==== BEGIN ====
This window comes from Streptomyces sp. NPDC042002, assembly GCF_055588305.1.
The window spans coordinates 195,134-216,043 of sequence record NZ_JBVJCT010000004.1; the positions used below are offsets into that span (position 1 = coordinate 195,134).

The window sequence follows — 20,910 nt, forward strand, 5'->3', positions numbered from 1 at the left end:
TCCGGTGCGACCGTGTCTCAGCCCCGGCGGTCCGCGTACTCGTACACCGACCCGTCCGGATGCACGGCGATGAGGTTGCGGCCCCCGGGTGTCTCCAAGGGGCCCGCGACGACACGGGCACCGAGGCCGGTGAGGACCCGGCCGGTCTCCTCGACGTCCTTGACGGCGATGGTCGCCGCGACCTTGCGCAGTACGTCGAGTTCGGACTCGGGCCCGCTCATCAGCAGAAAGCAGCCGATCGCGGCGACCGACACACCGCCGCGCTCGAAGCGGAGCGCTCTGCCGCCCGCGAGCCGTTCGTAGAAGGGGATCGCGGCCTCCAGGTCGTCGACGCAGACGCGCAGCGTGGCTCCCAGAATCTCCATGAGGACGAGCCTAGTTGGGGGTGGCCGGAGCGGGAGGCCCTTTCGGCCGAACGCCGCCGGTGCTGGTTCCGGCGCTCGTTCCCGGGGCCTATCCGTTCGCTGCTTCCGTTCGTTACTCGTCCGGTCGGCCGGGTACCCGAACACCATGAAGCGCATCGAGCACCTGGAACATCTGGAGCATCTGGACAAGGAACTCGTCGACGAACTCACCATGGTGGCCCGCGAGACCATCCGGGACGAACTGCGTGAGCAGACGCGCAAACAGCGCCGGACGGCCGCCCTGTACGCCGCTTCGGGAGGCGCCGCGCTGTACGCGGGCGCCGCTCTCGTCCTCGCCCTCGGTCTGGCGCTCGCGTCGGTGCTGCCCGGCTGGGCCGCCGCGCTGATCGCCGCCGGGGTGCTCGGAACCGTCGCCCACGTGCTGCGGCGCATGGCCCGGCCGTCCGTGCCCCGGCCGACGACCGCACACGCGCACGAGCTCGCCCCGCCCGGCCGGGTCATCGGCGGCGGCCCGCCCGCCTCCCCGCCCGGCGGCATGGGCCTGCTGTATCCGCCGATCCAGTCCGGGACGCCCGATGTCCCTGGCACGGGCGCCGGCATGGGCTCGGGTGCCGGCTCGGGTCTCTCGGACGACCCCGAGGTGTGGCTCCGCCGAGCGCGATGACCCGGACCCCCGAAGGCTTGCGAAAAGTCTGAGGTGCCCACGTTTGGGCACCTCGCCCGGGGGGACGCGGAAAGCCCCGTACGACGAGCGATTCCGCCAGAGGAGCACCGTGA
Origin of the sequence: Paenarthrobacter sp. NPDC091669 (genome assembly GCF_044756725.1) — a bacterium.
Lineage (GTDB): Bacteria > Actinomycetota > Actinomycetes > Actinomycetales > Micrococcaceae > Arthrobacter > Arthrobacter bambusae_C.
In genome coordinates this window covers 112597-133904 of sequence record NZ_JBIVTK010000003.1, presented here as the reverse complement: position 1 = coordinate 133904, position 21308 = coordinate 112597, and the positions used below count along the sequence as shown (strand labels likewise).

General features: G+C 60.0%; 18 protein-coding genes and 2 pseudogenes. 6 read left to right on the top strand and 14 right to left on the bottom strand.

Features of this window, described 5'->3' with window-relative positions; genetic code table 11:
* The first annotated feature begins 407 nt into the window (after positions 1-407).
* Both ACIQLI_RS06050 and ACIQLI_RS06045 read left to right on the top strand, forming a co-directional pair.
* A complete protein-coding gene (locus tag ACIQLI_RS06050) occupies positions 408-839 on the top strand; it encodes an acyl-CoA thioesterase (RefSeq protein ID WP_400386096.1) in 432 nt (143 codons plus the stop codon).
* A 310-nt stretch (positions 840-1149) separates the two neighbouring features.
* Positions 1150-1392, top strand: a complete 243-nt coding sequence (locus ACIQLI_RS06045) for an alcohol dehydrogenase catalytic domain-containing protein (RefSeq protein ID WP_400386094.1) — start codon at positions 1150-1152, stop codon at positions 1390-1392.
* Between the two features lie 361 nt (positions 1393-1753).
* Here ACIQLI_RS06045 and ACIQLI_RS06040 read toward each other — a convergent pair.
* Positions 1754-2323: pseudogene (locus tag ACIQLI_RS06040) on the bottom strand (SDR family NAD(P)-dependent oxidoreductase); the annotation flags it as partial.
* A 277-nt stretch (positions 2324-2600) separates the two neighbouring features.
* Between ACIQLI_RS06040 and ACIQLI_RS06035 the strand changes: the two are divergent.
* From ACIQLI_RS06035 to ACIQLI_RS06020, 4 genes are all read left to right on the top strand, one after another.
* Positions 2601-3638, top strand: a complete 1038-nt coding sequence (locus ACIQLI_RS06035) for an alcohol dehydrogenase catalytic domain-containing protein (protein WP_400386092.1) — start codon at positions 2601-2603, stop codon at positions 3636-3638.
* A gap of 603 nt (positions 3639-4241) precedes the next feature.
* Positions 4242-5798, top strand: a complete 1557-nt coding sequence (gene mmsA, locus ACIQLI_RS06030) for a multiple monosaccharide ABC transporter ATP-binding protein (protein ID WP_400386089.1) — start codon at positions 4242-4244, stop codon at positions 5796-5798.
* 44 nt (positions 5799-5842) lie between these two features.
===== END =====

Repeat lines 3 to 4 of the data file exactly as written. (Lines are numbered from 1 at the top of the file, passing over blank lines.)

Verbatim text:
The window sequence follows — 20,910 nt, forward strand, 5'->3', positions numbered from 1 at the left end:
TCCGGTGCGACCGTGTCTCAGCCCCGGCGGTCCGCGTACTCGTACACCGACCCGTCCGGATGCACGGCGATGAGGTTGCGGCCCCCGGGTGTCTCCAAGGGGCCCGCGACGACACGGGCACCGAGGCCGGTGAGGACCCGGCCGGTCTCCTCGACGTCCTTGACGGCGATGGTCGCCGCGACCTTGCGCAGTACGTCGAGTTCGGACTCGGGCCCGCTCATCAGCAGAAAGCAGCCGATCGCGGCGACCGACACACCGCCGCGCTCGAAGCGGAGCGCTCTGCCGCCCGCGAGCCGTTCGTAGAAGGGGATCGCGGCCTCCAGGTCGTCGACGCAGACGCGCAGCGTGGCTCCCAGAATCTCCATGAGGACGAGCCTAGTTGGGGGTGGCCGGAGCGGGAGGCCCTTTCGGCCGAACGCCGCCGGTGCTGGTTCCGGCGCTCGTTCCCGGGGCCTATCCGTTCGCTGCTTCCGTTCGTTACTCGTCCGGTCGGCCGGGTACCCGAACACCATGAAGCGCATCGAGCACCTGGAACATCTGGAGCATCTGGACAAGGAACTCGTCGACGAACTCACCATGGTGGCCCGCGAGACCATCCGGGACGAACTGCGTGAGCAGACGCGCAAACAGCGCCGGACGGCCGCCCTGTACGCCGCTTCGGGAGGCGCCGCGCTGTACGCGGGCGCCGCTCTCGTCCTCGCCCTCGGTCTGGCGCTCGCGTCGGTGCTGCCCGGCTGGGCCGCCGCGCTGATCGCCGCCGGGGTGCTCGGAACCGTCGCCCACGTGCTGCGGCGCATGGCCCGGCCGTCCGTGCCCCGGCCGACGACCGCACACGCGCACGAGCTCGCCCCGCCCGGCCGGGTCATCGGCGGCGGCCCGCCCGCCTCCCCGCCCGGCGGCATGGGCCTGCTGTATCCGCCGATCCAGTCCGGGACGCCCGATGTCCCTGGCACGGGCGCCGGCATGGGCTCGGGTGCCGGCTCGGGTCTCTCGGACGACCCCGAGGTGTGGCTCCGCCGAGCGCGATGACCCGGACCCCCGAAGGCTTGCGAAAAGTCTGAGGTGCCCACGTTTGGGCACCTCGCCCGGGGGGACGCGGAAAGCCCCGTACGACGAGCGATTCCGCCAGAGGAGCACCGTGA